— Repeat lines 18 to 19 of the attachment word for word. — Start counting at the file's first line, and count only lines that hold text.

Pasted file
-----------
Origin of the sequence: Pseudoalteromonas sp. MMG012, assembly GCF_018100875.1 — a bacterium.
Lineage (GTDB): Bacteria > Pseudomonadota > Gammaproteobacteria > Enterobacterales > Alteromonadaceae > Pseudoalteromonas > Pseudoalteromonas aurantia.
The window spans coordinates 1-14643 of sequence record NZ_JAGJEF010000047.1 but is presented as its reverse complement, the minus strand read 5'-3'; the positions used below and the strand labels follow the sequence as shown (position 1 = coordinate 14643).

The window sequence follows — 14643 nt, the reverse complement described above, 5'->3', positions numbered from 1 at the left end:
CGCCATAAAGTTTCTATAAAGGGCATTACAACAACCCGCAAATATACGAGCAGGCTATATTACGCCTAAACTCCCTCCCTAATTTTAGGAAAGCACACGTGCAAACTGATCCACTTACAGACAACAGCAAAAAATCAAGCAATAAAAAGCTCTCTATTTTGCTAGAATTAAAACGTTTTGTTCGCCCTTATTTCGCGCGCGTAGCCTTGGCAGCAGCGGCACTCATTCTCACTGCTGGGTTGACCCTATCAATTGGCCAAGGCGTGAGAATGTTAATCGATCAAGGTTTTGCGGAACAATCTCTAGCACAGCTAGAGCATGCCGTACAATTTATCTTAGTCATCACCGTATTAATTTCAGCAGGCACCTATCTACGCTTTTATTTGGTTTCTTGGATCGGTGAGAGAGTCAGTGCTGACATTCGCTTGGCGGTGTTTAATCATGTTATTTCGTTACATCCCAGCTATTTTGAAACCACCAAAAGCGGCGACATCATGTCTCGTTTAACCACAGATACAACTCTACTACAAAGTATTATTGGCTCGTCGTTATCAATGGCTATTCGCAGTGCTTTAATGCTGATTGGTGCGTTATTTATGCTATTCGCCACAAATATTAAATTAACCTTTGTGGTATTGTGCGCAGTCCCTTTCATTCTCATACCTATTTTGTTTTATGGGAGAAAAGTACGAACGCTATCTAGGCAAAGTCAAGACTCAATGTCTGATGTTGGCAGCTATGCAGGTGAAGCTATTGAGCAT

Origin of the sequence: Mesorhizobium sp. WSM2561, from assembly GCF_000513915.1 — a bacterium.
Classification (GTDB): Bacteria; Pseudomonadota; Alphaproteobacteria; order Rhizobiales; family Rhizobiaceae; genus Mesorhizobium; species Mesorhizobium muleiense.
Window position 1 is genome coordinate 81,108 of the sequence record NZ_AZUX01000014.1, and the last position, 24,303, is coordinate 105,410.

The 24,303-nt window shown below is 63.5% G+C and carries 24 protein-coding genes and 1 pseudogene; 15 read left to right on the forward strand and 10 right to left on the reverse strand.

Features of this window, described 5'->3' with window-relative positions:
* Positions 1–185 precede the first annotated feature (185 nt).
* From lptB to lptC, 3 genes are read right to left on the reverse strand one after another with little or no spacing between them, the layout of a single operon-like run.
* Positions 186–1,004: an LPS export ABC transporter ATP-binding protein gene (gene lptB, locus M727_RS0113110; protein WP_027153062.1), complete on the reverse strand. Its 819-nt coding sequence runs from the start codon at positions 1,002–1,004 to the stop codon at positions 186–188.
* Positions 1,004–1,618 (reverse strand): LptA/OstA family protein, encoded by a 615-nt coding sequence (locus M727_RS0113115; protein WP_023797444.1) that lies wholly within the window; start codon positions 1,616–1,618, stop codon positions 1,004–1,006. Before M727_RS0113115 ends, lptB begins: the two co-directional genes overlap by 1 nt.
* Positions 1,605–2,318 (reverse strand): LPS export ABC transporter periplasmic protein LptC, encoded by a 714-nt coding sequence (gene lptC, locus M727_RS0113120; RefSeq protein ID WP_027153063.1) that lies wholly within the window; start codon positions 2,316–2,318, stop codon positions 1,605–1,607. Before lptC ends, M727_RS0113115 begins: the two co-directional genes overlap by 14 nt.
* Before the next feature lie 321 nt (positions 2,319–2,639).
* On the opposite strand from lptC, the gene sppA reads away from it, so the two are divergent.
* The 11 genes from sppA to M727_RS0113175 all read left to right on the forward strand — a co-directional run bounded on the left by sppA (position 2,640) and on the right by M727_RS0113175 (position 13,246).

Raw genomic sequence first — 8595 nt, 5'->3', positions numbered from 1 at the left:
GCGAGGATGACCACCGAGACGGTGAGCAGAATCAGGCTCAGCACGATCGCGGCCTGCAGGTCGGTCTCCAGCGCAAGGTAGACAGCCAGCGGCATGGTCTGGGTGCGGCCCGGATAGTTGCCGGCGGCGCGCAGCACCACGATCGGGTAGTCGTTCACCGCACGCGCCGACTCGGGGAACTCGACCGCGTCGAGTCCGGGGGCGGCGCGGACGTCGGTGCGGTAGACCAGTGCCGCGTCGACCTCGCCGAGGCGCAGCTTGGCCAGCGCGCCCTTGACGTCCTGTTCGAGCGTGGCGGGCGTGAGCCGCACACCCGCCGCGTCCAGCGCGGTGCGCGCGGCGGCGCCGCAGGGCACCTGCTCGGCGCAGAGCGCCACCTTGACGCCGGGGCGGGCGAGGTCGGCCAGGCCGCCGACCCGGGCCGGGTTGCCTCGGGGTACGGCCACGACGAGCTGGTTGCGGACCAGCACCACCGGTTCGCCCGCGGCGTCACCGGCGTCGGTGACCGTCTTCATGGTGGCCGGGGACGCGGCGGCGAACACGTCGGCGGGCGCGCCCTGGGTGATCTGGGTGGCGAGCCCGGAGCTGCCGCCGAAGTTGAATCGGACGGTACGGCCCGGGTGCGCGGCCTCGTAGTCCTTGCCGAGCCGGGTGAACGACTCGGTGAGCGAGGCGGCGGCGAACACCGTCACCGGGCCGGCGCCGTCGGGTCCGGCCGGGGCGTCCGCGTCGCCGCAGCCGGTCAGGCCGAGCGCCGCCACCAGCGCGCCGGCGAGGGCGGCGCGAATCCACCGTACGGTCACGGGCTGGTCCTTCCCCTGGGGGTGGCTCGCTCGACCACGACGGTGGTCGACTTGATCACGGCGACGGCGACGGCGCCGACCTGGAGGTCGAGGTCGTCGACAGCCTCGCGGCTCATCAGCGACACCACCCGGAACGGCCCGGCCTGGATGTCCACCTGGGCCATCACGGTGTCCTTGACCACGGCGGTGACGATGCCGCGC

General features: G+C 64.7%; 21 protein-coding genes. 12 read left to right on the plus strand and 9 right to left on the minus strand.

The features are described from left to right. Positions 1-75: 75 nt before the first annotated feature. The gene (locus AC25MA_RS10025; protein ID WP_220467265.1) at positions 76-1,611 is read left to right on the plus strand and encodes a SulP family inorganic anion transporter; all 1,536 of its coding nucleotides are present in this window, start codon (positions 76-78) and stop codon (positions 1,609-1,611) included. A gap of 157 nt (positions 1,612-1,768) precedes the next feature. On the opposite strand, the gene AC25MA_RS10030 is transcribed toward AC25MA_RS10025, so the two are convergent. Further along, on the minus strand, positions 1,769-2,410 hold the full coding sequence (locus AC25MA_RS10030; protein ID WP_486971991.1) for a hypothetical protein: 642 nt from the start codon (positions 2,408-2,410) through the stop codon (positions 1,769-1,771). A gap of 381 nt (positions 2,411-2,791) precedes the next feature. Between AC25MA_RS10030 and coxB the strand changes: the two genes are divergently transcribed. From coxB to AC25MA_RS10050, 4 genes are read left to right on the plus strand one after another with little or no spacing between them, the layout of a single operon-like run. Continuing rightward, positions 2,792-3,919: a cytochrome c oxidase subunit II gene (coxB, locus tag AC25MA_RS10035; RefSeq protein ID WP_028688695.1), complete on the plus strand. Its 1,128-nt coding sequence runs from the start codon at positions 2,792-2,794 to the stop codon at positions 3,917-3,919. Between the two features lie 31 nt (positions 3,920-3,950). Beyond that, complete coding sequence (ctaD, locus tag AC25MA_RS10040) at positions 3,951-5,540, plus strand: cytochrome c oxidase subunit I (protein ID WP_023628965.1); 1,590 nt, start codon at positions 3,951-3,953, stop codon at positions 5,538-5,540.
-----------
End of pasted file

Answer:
* The 11 genes from sppA to M727_RS0113175 all read left to right on the forward strand — a co-directional run bounded on the left by sppA (position 2,640) and on the right by M727_RS0113175 (position 13,246).

Raw genomic sequence first — 8595 nt, 5'->3', positions numbered from 1 at the left: